Though the day caught on fairly rapidly in Asia and Africa, it was still virtually unrecognized in Europe and North America in 2008, and only barely recognized the first time I wrote about it in 2011.  But it’s quickly gained ground since then; by 2012 a number of Westerners were writing about it online, and last year it seemed to get even more attention than Whores’ Day.  As I wrote in my column for the latter occasion, “The sex worker rights movement was born in the West, but it has come of age in the East and South, and it is their example which is most heartening to those of us struggling under the near-constant persecution of our profession in the United States.”  While it’s true that the movement in Australia and New Zealand has succeeded in winning the best conditions for sex workers, those activists didn’t have to contend with the racism, colonialism and blatant interventionism against which Asian sex workers must struggle for every tiny gain; furthermore, they’ve succeeded in moving forward while Europe has been trapped in a dramatic backslide.  That’s why I’m proud to hold them up as an inspiration for Western activists, and to do my small part in promoting a celebration which they created. Sex Workers' Freedom Festival

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Oh, if it be to choose and call thee mine, love, thou art every day my Valentine!  –  Thomas Hood

Prayer to Saint ValentineRegular readers know that I’m fond of holidays; I believe that rituals are important, and holidays help to give the year structure (especially in these modern times when so many are isolated from the natural ebb and flow of the seasons).  But as careful readers may have already surmised, I do not really care for Valentine’s Day.  Even as a child, it struck me as a rather odd kind of celebration; even the symbolism associated with it always seemed weird to me, and that’s no less true now than it was then.  Though I do like getting cards expressing sincere affection, the sort of sentiment touted by valentines is the polar opposite of sincerity.  And while I appreciate good puns, those which infest Valentines are never good.  And then there are the presents; it seems to me that most people believe the first rule of Valentine gift-giving is to get the recipient something she would never buy for herself, and the more expensive the better.  Chocolates are not figure-friendly, and if a man got me roses at the dramatically-inflated price florists demand for this one day when he wasn’t in the habit of getting them for me at times when they were priced more reasonably, I always felt as though he was doing it not because he wanted to, but because he thought he had to.  As I wrote last year,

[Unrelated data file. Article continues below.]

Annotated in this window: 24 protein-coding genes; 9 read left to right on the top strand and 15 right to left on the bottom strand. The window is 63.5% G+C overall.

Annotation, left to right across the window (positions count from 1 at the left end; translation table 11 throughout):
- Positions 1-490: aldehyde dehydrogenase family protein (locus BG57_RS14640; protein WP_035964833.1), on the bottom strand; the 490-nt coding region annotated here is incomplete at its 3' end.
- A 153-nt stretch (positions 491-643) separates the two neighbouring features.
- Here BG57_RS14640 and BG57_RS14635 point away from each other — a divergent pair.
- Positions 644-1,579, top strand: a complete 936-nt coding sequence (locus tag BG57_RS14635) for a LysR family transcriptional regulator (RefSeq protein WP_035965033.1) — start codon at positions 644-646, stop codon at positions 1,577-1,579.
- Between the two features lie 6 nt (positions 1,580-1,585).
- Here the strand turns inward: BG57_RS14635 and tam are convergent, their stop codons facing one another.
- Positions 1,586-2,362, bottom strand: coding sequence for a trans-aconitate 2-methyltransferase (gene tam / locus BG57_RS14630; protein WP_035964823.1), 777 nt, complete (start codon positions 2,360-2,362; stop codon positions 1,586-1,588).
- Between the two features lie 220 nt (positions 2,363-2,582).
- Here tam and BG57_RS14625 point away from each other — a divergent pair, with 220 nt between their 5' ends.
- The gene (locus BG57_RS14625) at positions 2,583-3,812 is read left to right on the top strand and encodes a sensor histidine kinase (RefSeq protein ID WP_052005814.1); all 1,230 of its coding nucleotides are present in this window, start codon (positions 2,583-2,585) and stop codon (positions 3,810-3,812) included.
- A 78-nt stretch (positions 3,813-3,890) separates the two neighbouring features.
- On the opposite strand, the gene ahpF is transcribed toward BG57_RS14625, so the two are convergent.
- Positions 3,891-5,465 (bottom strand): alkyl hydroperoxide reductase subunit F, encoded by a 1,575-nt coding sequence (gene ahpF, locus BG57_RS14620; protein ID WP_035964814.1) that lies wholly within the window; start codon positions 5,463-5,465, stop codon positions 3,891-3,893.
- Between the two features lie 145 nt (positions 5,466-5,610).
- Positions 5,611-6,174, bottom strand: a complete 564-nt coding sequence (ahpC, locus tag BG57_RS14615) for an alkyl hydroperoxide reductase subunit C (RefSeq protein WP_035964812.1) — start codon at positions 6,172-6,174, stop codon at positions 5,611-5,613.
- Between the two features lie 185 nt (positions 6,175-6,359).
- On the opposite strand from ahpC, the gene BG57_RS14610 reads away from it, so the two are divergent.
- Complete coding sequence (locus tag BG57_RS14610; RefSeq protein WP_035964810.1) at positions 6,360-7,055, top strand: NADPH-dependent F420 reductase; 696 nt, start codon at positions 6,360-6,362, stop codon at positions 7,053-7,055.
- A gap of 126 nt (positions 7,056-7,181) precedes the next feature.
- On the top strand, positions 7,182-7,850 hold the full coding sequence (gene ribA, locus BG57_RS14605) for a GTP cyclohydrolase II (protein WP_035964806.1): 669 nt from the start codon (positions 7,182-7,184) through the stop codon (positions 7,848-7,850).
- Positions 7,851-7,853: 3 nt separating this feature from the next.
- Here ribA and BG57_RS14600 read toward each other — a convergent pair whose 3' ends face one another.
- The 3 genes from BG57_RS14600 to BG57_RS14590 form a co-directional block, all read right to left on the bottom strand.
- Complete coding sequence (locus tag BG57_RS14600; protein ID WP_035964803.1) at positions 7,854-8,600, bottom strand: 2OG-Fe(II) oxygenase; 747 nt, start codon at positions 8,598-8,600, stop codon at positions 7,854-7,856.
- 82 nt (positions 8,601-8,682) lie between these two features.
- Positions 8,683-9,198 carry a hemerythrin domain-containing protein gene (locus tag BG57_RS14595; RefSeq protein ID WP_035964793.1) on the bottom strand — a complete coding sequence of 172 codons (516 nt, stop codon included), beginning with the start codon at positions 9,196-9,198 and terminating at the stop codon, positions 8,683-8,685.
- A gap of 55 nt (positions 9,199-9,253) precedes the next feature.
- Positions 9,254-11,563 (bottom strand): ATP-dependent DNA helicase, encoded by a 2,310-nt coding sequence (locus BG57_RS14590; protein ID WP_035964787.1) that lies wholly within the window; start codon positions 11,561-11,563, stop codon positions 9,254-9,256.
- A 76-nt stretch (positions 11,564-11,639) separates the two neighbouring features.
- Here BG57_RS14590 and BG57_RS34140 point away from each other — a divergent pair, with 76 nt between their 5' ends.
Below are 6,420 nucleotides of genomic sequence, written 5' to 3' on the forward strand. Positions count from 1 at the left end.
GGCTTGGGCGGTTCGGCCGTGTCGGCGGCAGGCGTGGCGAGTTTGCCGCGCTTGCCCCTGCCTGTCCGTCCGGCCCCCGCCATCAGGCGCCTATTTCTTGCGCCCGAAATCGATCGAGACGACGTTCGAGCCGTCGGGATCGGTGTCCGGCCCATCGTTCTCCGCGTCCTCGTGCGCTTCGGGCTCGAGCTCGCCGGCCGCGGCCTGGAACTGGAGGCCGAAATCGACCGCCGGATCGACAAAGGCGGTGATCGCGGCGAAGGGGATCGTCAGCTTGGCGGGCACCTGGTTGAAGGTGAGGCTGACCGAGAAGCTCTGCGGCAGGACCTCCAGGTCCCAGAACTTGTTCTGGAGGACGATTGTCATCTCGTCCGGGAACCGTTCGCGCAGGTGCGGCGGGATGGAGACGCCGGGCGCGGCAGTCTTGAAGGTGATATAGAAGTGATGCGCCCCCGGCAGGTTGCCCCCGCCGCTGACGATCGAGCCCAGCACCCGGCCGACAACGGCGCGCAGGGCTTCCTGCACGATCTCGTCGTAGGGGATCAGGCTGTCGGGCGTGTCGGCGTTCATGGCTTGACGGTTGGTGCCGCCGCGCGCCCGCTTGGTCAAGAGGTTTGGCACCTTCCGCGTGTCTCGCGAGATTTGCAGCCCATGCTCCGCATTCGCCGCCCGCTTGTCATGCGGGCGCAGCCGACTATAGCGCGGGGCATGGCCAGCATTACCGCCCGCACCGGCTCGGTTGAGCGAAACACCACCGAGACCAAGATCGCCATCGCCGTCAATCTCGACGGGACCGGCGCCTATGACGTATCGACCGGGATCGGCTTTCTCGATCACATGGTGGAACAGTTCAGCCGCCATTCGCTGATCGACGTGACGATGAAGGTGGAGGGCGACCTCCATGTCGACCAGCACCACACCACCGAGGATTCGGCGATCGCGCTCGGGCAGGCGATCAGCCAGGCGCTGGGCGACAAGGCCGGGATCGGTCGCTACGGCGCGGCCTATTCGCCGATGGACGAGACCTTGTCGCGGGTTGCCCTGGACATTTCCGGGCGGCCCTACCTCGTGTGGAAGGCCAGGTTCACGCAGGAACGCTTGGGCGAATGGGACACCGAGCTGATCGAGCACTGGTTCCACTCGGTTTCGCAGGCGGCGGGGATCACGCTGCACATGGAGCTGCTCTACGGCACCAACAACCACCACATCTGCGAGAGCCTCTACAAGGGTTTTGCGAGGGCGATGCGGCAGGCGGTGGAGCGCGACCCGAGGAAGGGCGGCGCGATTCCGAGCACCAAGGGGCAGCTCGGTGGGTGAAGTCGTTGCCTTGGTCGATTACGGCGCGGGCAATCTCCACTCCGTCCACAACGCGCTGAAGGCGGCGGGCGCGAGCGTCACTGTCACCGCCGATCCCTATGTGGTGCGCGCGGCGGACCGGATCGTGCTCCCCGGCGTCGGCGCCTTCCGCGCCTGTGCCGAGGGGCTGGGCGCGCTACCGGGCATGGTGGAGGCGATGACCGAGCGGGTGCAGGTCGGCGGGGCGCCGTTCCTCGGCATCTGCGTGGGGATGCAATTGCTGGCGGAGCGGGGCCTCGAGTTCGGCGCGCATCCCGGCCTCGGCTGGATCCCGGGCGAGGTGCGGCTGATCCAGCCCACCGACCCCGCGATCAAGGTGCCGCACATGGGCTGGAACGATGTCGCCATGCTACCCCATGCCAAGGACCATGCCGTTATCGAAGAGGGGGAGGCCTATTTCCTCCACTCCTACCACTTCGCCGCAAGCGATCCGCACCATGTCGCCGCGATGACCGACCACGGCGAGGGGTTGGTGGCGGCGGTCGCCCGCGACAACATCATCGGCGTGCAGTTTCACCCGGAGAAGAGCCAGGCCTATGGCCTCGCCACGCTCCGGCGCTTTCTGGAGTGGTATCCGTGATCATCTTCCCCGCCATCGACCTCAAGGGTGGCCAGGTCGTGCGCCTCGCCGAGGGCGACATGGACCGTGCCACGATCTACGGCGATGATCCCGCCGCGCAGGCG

An obligatory “gift” of a certain expected value which must be presented at a certain time in order to retain a woman’s sexual favors is not a love offering, but rather a whore’s fee.  And while I obviously have absolutely nothing against that, I prefer for it to be an honest and consensual arrangement mutually agreed upon by two adults, rather than a coercive charade designed to mask the transactional nature of a sexual relationship.

Some of you may name me a cynic, and you would be correct.  But don’t make the mistake of thinking that it was harlotry which so made me; I was already thinking about this in high school.  I have nothing against sincere romantic expression, but surely (as today’s epigram implies) that isn’t something limited to a specific day.

There’s one other thing which makes Valentine’s Day different from all other holidays in my mind:  while all the others are inclusive, this one is exclusive.  Holidays are times for friends, families and others to gather and celebrate together, but Valentine’s Day festivities (except, perhaps, for polyamorists) are exactly the opposite.  Lovers tend to seek every available excuse to be alone together anyway; it hardly seems necessary to set aside a special day for that, especially one on which the show is celebrated above the substance.

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Candlemas 2014

Still lie the sheltering snows, undimmed and white;
And reigns the winter’s pregnant silence still;
No sign of spring, save that the catkins fill,
And willow stems grow daily red and bright.
These are days when ancients held a rite
Of expiation for the old year’s ill,
And prayer to purify the new year’s will. 
-  Helen Hunt Jackson, “February”